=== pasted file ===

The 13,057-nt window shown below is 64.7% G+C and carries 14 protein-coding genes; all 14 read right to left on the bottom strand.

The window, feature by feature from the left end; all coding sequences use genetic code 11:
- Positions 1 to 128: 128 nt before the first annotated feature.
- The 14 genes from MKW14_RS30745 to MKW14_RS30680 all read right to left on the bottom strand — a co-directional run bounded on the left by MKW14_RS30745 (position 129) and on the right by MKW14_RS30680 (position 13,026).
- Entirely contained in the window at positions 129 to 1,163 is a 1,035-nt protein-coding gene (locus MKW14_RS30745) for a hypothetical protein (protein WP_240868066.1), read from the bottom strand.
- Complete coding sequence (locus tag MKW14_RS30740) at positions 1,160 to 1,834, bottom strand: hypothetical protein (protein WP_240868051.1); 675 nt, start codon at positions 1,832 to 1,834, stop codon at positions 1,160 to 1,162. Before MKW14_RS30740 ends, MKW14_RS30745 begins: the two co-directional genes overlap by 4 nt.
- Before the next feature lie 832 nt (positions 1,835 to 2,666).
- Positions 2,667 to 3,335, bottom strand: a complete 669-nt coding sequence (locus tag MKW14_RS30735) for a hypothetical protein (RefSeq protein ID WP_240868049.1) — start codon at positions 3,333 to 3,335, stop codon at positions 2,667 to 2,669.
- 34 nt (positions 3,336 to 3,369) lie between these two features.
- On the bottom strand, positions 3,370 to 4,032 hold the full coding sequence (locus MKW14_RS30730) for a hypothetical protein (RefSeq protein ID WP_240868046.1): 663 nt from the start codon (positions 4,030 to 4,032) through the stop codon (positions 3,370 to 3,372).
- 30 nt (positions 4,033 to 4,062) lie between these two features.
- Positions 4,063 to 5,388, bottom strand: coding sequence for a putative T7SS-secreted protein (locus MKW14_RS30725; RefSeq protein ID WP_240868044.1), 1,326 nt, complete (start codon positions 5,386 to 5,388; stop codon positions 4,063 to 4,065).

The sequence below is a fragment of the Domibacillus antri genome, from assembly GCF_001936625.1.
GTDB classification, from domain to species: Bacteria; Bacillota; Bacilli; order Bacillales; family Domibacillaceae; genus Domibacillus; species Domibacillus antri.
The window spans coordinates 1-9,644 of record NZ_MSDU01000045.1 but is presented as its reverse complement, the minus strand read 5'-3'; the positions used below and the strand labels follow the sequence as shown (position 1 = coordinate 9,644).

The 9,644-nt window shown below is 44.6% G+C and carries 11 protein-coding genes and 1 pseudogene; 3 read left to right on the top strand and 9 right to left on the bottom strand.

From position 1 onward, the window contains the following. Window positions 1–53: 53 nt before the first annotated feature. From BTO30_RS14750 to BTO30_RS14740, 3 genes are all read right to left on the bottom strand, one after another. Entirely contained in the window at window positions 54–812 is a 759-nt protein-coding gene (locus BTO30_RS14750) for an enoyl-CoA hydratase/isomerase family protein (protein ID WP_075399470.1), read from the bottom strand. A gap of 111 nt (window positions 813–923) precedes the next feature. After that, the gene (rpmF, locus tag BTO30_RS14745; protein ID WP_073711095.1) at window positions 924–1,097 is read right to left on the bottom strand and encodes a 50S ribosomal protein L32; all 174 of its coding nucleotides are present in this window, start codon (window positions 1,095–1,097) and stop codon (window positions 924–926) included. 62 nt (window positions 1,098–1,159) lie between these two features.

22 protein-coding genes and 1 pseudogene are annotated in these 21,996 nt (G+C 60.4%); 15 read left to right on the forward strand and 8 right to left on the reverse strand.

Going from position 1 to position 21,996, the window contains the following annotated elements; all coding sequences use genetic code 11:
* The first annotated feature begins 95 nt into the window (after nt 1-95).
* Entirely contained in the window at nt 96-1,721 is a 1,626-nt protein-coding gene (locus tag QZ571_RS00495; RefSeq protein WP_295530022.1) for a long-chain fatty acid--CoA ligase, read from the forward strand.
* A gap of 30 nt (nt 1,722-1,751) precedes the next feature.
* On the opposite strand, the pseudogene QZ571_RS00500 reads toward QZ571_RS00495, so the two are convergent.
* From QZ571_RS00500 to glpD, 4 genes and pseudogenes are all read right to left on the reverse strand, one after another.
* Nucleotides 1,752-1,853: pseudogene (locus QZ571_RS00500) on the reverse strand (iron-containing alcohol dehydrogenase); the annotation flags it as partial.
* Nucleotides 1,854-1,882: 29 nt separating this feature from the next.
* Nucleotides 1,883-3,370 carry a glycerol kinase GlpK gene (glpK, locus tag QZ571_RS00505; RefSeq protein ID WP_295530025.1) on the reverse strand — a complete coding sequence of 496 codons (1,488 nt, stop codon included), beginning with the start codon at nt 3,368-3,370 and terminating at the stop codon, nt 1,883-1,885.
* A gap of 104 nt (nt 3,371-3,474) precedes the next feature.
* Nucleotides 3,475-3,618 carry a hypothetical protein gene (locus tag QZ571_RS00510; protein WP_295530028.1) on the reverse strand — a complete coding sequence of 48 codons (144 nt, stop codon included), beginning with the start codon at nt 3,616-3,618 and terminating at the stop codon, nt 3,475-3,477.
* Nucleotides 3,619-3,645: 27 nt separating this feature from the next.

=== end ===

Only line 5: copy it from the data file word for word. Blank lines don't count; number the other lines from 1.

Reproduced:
- Entirely contained in the window at positions 129 to 1,163 is a 1,035-nt protein-coding gene (locus MKW14_RS30745) for a hypothetical protein (protein WP_240868066.1), read from the bottom strand.